The Department for Business, Energy & Industrial Strategy is leading the rollout of smart meters to all homes and small businesses in Great Britain by 2020. This will impact around 30 million premises. Smart meters will enable consumers to see what energy they are using in monetary terms, and will communicate with their energy suppliers on a real time basis. The government expects smart meters to provide a number of benefits for consumers, including helping them to manage their energy use better, ending estimated billing and making it easier to switch between suppliers. In 2016, the government estimated that the rollout would cost £11 billion, and achieve benefits worth £16.7 billion.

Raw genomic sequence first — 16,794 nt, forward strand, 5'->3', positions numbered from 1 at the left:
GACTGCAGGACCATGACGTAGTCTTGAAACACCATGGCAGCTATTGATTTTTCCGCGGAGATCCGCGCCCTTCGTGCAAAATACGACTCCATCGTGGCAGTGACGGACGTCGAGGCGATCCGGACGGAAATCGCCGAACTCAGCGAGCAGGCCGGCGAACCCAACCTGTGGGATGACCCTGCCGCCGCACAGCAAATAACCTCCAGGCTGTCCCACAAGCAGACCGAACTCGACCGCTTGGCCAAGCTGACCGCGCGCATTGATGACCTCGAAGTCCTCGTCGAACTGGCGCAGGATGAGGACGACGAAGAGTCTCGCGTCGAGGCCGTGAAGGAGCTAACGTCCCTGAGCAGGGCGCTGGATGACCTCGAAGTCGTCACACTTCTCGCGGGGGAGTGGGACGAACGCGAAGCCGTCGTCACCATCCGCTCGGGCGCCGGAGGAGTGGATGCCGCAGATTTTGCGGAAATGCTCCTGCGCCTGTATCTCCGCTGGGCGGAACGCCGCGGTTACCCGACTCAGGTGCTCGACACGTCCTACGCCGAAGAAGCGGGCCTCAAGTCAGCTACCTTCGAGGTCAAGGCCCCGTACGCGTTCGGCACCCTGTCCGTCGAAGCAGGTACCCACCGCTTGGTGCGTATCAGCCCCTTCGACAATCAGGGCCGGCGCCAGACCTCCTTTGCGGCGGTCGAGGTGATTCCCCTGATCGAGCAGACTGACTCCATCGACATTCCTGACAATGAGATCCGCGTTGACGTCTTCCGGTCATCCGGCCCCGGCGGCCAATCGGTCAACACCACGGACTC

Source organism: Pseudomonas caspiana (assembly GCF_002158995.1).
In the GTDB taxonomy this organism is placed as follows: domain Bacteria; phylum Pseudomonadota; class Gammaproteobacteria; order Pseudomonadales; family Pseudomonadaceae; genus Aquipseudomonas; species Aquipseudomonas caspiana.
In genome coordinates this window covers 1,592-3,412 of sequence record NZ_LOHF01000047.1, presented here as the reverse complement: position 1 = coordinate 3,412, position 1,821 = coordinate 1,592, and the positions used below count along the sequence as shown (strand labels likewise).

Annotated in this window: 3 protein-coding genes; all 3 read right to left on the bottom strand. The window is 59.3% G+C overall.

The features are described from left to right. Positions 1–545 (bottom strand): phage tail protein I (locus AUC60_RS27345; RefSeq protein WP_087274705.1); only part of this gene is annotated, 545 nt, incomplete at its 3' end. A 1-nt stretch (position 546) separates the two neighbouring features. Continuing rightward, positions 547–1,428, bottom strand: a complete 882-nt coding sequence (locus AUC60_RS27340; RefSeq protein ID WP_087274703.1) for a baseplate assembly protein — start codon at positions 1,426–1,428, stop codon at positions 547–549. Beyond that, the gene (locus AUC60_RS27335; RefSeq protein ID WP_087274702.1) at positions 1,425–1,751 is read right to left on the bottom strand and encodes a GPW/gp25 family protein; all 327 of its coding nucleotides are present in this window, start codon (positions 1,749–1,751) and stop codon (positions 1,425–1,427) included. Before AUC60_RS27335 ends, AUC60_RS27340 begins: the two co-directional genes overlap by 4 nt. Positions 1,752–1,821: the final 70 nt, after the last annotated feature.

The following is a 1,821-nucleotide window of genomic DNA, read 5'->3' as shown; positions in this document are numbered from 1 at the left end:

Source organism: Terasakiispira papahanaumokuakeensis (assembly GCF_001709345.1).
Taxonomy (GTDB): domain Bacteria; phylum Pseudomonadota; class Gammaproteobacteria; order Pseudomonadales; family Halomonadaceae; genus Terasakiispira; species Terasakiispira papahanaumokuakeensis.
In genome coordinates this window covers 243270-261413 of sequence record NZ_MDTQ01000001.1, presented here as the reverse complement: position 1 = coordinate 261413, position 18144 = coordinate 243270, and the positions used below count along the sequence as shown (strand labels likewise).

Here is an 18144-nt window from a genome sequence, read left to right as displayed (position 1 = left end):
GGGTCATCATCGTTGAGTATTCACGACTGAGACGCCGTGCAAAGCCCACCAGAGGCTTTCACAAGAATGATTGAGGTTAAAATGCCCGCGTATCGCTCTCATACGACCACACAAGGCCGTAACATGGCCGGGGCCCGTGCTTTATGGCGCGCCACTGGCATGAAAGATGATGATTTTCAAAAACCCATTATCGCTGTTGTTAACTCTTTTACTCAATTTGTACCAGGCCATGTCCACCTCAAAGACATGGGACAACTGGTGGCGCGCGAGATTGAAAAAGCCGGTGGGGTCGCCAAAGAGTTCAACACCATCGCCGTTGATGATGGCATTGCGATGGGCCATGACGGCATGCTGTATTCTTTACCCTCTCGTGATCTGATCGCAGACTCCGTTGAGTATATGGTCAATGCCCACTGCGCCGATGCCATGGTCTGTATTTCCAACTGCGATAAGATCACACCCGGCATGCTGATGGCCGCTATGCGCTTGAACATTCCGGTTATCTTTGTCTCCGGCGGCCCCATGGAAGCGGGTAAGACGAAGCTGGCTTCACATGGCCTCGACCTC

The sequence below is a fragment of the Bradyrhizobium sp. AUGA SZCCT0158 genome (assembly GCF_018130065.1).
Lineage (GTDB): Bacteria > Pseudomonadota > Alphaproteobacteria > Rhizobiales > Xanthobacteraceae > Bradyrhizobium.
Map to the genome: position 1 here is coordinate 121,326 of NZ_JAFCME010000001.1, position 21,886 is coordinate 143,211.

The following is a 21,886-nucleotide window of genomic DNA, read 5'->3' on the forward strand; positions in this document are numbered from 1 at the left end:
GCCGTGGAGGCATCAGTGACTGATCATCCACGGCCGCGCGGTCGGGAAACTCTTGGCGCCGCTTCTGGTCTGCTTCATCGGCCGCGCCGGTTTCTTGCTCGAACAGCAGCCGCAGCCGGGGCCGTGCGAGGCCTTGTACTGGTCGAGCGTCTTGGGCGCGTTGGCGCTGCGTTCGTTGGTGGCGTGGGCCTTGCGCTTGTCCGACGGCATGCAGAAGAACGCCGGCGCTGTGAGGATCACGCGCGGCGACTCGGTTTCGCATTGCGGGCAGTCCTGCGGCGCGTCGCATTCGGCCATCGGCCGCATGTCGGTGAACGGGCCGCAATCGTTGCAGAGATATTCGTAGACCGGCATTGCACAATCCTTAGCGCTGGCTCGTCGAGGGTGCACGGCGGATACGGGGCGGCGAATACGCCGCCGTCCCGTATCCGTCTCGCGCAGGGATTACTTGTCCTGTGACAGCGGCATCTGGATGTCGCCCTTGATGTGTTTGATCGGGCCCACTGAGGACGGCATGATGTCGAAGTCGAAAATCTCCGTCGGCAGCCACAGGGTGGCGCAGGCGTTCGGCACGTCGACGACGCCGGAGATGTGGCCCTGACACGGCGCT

This study will:
- Assess the current economic case for the rollout of smart meters;
- Look at whether the government is on track to achieve its target to rollout meters by 2020; and
- Consider whether the government is maximising the chances that smart meters will achieve their intended long-term benefits. The study follows up two previous NAO studies on the rollout, which published in 2011 and 2014.
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